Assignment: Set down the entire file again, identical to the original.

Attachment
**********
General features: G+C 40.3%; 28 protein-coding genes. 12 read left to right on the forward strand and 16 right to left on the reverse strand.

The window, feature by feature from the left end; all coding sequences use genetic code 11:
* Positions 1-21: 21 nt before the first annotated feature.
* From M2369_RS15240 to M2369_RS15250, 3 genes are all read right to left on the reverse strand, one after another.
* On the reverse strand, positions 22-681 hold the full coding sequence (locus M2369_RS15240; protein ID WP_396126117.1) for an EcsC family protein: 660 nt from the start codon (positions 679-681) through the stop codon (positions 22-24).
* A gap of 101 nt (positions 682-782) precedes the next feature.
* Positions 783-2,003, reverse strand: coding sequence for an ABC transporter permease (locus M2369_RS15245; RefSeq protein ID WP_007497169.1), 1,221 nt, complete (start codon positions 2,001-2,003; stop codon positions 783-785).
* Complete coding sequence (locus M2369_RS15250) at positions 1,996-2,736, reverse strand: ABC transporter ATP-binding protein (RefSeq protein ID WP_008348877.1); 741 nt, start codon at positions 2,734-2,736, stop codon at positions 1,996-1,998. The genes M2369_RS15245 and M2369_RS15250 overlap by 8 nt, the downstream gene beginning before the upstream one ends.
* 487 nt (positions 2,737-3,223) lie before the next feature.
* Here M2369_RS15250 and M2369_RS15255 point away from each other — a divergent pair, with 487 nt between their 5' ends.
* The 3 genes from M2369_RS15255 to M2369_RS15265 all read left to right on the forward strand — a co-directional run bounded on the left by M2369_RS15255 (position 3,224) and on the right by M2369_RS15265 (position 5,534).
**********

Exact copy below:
General features: G+C 40.3%; 28 protein-coding genes. 12 read left to right on the forward strand and 16 right to left on the reverse strand.

The window, feature by feature from the left end; all coding sequences use genetic code 11:
* Positions 1-21: 21 nt before the first annotated feature.
* From M2369_RS15240 to M2369_RS15250, 3 genes are all read right to left on the reverse strand, one after another.
* On the reverse strand, positions 22-681 hold the full coding sequence (locus M2369_RS15240; protein ID WP_396126117.1) for an EcsC family protein: 660 nt from the start codon (positions 679-681) through the stop codon (positions 22-24).
* A gap of 101 nt (positions 682-782) precedes the next feature.
* Positions 783-2,003, reverse strand: coding sequence for an ABC transporter permease (locus M2369_RS15245; RefSeq protein ID WP_007497169.1), 1,221 nt, complete (start codon positions 2,001-2,003; stop codon positions 783-785).
* Complete coding sequence (locus M2369_RS15250) at positions 1,996-2,736, reverse strand: ABC transporter ATP-binding protein (RefSeq protein ID WP_008348877.1); 741 nt, start codon at positions 2,734-2,736, stop codon at positions 1,996-1,998. The genes M2369_RS15245 and M2369_RS15250 overlap by 8 nt, the downstream gene beginning before the upstream one ends.
* 487 nt (positions 2,737-3,223) lie before the next feature.
* Here M2369_RS15250 and M2369_RS15255 point away from each other — a divergent pair, with 487 nt between their 5' ends.
* The 3 genes from M2369_RS15255 to M2369_RS15265 all read left to right on the forward strand — a co-directional run bounded on the left by M2369_RS15255 (position 3,224) and on the right by M2369_RS15265 (position 5,534).